Skip to main content
main-content

01.12.2017 | Research article | Ausgabe 1/2017 Open Access

BMC Infectious Diseases 1/2017

Burden and spectrum of bacterial infections among sickle cell disease children living in Cameroon

Zeitschrift:
BMC Infectious Diseases > Ausgabe 1/2017
Autoren:
Anastasie Nicole Alima Yanda, Jobert Richie N. Nansseu, Hubert Désiré Mbassi Awa, Sandra A. Tatah, Judith Seungue, Charlotte Eposse, Paul Olivier N. Koki

Abstract

Background

Although sickle cell disease (SCD) children are highly susceptible to bacterial infections (BIs), there is a dreadful lack of data related to the burden and spectrum of BIs in sub-Saharan Africa (SSA), the highest affected region with SCD. This study aimed to determine the burden and spectrum of BIs among SCD children hospitalized in a pediatric reference hospital in Cameroon, a SSA country.

Methods

We conducted a retrospective analysis of records of children hospitalized from November 2012 to August 2015 in the SCD unit of the Mother and Child Centre of the Chantal Biya Foundation, Cameroon. We enrolled all known SCD children aged 15 years or less, hospitalized for a suspicion of BI and who presented a positive culture of a body specimen.

Results

A total of 987 SCD children were hospitalized during the study period. Cultures were positive for 96 patients (9.7%) among whom 60.4% males. Ages ranged from 6 to 192 months with a median of 53 (Interquartile range (IQR) 21–101) months. For children no more covered by the Expanded Programme on Immunization, only 13 (18.8%) had received the Pneumo 23® and Meningo A&C® antigens, and 12 (17.4%), the Typhim vi® and the Haemophilus influenzae type b antigens; 58 children (84.1%) had received no vaccine. The specimen yielding positive cultures were: blood (70.7%), urine (13.1%), pus (9.1%), synovial fluid (4.1%), cerebrospinal fluid (2.0%), and bone fragment (1.0%). The different types of infection included: urinary tract infections (13.5%), myositis (8.3%), arthritis (6.3%), osteomyelitis (4.2%), and meningitis (2.1%); the site of infection was unidentified in 65.6% of cases. The main bacteria included: Salmonella sp. (28.1%), Staphylococcus sp. (18.8%), Klebsiella pneumoniae (17.7%), Escherichia coli (10.4%), Enterobacter sp. (5.2%), Acinetobacter sp. (4.2%), Streptococcus sp. (4.2%) and Serratia sp. (4.2%).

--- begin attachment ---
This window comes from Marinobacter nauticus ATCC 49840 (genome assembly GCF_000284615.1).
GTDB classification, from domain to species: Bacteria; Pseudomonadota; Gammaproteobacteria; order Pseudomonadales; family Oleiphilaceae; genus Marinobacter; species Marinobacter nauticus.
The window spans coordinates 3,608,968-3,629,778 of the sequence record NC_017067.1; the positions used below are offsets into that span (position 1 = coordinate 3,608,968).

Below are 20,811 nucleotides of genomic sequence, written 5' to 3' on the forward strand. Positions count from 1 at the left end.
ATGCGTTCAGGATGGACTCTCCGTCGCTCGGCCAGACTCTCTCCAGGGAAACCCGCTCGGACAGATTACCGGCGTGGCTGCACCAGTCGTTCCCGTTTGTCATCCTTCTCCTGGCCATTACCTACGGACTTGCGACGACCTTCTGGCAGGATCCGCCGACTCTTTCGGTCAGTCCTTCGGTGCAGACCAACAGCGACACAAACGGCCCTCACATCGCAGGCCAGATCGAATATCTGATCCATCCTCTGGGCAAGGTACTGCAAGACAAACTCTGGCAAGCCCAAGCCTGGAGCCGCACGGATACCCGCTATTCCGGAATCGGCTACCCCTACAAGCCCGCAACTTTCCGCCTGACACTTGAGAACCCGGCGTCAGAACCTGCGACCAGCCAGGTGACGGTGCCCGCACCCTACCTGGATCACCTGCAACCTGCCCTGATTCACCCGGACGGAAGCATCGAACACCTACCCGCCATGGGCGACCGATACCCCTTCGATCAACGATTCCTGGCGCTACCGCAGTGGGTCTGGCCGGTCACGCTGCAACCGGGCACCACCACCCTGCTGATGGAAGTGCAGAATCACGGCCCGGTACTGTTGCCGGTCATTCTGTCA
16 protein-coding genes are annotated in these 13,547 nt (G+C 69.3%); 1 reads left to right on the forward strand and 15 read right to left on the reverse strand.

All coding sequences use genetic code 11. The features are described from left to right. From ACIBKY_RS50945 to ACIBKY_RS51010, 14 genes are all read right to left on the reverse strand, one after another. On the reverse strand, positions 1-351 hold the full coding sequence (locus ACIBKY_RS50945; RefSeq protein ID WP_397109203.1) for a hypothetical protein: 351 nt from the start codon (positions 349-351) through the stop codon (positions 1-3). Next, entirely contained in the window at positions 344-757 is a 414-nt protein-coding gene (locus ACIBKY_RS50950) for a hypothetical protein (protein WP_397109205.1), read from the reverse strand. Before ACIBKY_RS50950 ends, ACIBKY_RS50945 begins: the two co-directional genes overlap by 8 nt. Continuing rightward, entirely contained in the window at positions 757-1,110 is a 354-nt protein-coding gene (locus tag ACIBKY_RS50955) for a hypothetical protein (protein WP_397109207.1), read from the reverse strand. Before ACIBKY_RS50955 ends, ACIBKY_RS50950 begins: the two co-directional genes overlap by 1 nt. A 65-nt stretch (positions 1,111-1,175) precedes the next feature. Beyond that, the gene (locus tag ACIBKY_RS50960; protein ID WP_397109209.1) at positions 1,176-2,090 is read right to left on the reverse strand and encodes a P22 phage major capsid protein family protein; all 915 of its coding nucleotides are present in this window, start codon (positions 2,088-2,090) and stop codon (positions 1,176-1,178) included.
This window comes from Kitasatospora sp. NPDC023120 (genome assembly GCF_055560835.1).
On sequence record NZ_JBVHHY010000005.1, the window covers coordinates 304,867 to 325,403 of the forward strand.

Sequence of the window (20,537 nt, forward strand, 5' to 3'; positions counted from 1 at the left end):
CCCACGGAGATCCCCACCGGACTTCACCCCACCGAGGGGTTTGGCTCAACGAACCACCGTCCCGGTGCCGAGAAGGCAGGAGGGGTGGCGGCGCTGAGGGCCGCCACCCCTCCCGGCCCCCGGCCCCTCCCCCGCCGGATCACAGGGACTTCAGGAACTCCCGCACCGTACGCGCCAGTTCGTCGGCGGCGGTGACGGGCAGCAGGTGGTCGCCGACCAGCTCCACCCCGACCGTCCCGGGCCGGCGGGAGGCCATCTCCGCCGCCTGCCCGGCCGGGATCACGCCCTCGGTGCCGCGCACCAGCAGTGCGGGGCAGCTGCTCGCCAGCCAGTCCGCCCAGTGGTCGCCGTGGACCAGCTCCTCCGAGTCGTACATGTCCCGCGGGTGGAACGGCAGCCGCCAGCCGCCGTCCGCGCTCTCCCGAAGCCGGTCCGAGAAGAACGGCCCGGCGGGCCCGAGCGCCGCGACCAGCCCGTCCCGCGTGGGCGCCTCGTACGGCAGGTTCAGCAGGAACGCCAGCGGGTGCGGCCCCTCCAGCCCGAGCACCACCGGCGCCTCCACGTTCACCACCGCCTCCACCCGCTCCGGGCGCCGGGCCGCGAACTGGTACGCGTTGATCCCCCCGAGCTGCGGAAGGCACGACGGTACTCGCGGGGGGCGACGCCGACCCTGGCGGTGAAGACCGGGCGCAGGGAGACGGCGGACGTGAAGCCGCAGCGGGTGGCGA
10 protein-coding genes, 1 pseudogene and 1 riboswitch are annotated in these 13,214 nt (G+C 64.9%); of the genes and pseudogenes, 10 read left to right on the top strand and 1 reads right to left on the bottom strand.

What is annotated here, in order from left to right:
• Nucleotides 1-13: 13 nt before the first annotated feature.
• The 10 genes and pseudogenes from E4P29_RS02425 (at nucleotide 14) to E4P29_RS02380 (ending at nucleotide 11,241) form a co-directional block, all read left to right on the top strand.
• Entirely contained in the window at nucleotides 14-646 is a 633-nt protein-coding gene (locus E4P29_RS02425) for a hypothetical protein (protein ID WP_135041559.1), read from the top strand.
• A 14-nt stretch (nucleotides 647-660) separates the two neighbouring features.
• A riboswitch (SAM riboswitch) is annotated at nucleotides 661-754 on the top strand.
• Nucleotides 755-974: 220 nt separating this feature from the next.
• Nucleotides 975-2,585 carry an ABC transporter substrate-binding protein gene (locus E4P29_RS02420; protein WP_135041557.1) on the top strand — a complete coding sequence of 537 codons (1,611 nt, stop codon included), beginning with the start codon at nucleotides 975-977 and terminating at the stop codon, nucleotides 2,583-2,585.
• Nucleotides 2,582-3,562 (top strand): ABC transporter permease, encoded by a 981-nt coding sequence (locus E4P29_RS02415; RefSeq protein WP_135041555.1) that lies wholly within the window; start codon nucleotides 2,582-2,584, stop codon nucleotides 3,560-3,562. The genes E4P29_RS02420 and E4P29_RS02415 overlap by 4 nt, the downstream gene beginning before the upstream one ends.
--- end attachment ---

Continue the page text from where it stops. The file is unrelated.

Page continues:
Conclusion

This retrospective analysis revealed 9.7% cases of BIs, mainly caused by Salmonella sp. (28.1%), Staphylococcus sp. (18.8%), Klebsiella pneumoniae (17.7%), and Escherichia coli (10.4%).
Literatur
Über diesen Artikel

Weitere Artikel der Ausgabe 1/2017

BMC Infectious Diseases 1/2017 Zur Ausgabe

Neu im Fachgebiet Innere Medizin

Meistgelesene Bücher aus der Inneren Medizin

2017 | Buch

Rheumatologie aus der Praxis

Entzündliche Gelenkerkrankungen – mit Fallbeispielen

Dieses Fachbuch macht mit den wichtigsten chronisch entzündlichen Gelenk- und Wirbelsäulenerkrankungen vertraut. Anhand von über 40 instruktiven Fallbeispielen werden anschaulich diagnostisches Vorgehen, therapeutisches Ansprechen und der Verlauf …

Herausgeber:
Rudolf Puchner

2016 | Buch

Ambulant erworbene Pneumonie

Was, wann, warum – Dieses Buch bietet differenzierte Diagnostik und Therapie der ambulant erworbenen Pneumonie zur sofortigen sicheren Anwendung. Entsprechend der neuesten Studien und Leitlinien aller wichtigen Fachgesellschaften.

Herausgeber:
Santiago Ewig

Mail Icon II Newsletter

Bestellen Sie unseren kostenlosen Newsletter Update Innere Medizin und bleiben Sie gut informiert – ganz bequem per eMail.

© Springer Medizin 

Bildnachweise